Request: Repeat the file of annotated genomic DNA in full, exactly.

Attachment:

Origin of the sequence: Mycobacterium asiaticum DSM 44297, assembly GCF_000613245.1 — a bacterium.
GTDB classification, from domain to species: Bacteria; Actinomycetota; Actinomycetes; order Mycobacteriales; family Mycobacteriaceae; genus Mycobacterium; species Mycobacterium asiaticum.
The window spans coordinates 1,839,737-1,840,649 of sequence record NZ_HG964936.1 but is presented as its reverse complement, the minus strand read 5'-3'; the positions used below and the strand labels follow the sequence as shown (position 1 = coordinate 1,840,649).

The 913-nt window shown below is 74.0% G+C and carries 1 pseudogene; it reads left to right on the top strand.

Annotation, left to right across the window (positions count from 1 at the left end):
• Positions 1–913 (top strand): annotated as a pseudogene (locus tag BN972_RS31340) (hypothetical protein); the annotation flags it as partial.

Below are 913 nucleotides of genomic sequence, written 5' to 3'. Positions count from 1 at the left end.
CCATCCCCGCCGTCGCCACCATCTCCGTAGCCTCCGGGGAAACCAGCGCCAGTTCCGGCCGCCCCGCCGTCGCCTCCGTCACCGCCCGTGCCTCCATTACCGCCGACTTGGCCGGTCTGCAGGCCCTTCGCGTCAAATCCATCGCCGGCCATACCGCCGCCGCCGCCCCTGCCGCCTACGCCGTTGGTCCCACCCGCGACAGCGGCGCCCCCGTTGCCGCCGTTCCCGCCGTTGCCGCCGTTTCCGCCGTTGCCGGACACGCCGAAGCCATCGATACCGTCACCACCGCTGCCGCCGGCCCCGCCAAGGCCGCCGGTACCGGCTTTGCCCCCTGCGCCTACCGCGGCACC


Origin of the sequence: Mycobacterium asiaticum DSM 44297, assembly GCF_000613245.1 — a bacterium.
GTDB classification, from domain to species: Bacteria; Actinomycetota; Actinomycetes; order Mycobacteriales; family Mycobacteriaceae; genus Mycobacterium; species Mycobacterium asiaticum.
The window spans coordinates 1,839,737-1,840,649 of sequence record NZ_HG964936.1 but is presented as its reverse complement, the minus strand read 5'-3'; the positions used below and the strand labels follow the sequence as shown (position 1 = coordinate 1,840,649).

The 913-nt window shown below is 74.0% G+C and carries 1 pseudogene; it reads left to right on the top strand.

Annotation, left to right across the window (positions count from 1 at the left end):
• Positions 1–913 (top strand): annotated as a pseudogene (locus tag BN972_RS31340) (hypothetical protein); the annotation flags it as partial.

Below are 913 nucleotides of genomic sequence, written 5' to 3'. Positions count from 1 at the left end.
CCATCCCCGCCGTCGCCACCATCTCCGTAGCCTCCGGGGAAACCAGCGCCAGTTCCGGCCGCCCCGCCGTCGCCTCCGTCACCGCCCGTGCCTCCATTACCGCCGACTTGGCCGGTCTGCAGGCCCTTCGCGTCAAATCCATCGCCGGCCATACCGCCGCCGCCGCCCCTGCCGCCTACGCCGTTGGTCCCACCCGCGACAGCGGCGCCCCCGTTGCCGCCGTTCCCGCCGTTGCCGCCGTTTCCGCCGTTGCCGGACACGCCGAAGCCATCGATACCGTCACCACCGCTGCCGCCGGCCCCGCCAAGGCCGCCGGTACCGGCTTTGCCCCCTGCGCCTACCGCGGCACC